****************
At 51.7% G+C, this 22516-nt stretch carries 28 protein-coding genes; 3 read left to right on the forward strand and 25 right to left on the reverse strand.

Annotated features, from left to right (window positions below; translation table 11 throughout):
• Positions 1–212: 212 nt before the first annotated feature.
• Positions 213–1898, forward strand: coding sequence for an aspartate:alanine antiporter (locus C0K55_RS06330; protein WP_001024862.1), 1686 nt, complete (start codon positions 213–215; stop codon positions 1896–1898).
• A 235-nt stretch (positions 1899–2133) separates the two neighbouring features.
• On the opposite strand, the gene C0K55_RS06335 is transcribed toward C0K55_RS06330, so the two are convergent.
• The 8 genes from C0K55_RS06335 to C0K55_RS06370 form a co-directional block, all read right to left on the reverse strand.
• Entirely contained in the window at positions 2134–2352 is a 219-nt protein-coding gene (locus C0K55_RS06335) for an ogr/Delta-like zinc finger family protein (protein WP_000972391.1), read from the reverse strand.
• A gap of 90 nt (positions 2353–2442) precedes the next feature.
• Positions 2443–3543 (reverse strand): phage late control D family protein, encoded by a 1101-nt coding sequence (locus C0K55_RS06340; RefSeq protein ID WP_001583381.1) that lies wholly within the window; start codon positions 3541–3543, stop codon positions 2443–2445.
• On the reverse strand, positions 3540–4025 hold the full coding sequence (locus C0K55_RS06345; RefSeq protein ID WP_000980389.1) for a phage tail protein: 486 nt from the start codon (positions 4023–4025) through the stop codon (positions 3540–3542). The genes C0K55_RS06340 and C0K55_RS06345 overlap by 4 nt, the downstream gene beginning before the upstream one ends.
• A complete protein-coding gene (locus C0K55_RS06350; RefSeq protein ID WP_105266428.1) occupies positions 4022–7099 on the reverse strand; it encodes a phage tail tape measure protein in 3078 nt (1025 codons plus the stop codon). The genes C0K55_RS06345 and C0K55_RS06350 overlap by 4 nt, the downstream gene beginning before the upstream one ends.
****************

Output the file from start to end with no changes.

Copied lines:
At 51.7% G+C, this 22516-nt stretch carries 28 protein-coding genes; 3 read left to right on the forward strand and 25 right to left on the reverse strand.

Annotated features, from left to right (window positions below; translation table 11 throughout):
• Positions 1–212: 212 nt before the first annotated feature.
• Positions 213–1898, forward strand: coding sequence for an aspartate:alanine antiporter (locus C0K55_RS06330; protein WP_001024862.1), 1686 nt, complete (start codon positions 213–215; stop codon positions 1896–1898).
• A 235-nt stretch (positions 1899–2133) separates the two neighbouring features.
• On the opposite strand, the gene C0K55_RS06335 is transcribed toward C0K55_RS06330, so the two are convergent.
• The 8 genes from C0K55_RS06335 to C0K55_RS06370 form a co-directional block, all read right to left on the reverse strand.
• Entirely contained in the window at positions 2134–2352 is a 219-nt protein-coding gene (locus C0K55_RS06335) for an ogr/Delta-like zinc finger family protein (protein WP_000972391.1), read from the reverse strand.
• A gap of 90 nt (positions 2353–2442) precedes the next feature.
• Positions 2443–3543 (reverse strand): phage late control D family protein, encoded by a 1101-nt coding sequence (locus C0K55_RS06340; RefSeq protein ID WP_001583381.1) that lies wholly within the window; start codon positions 3541–3543, stop codon positions 2443–2445.
• On the reverse strand, positions 3540–4025 hold the full coding sequence (locus C0K55_RS06345; RefSeq protein ID WP_000980389.1) for a phage tail protein: 486 nt from the start codon (positions 4023–4025) through the stop codon (positions 3540–3542). The genes C0K55_RS06340 and C0K55_RS06345 overlap by 4 nt, the downstream gene beginning before the upstream one ends.
• A complete protein-coding gene (locus C0K55_RS06350; RefSeq protein ID WP_105266428.1) occupies positions 4022–7099 on the reverse strand; it encodes a phage tail tape measure protein in 3078 nt (1025 codons plus the stop codon). The genes C0K55_RS06345 and C0K55_RS06350 overlap by 4 nt, the downstream gene beginning before the upstream one ends.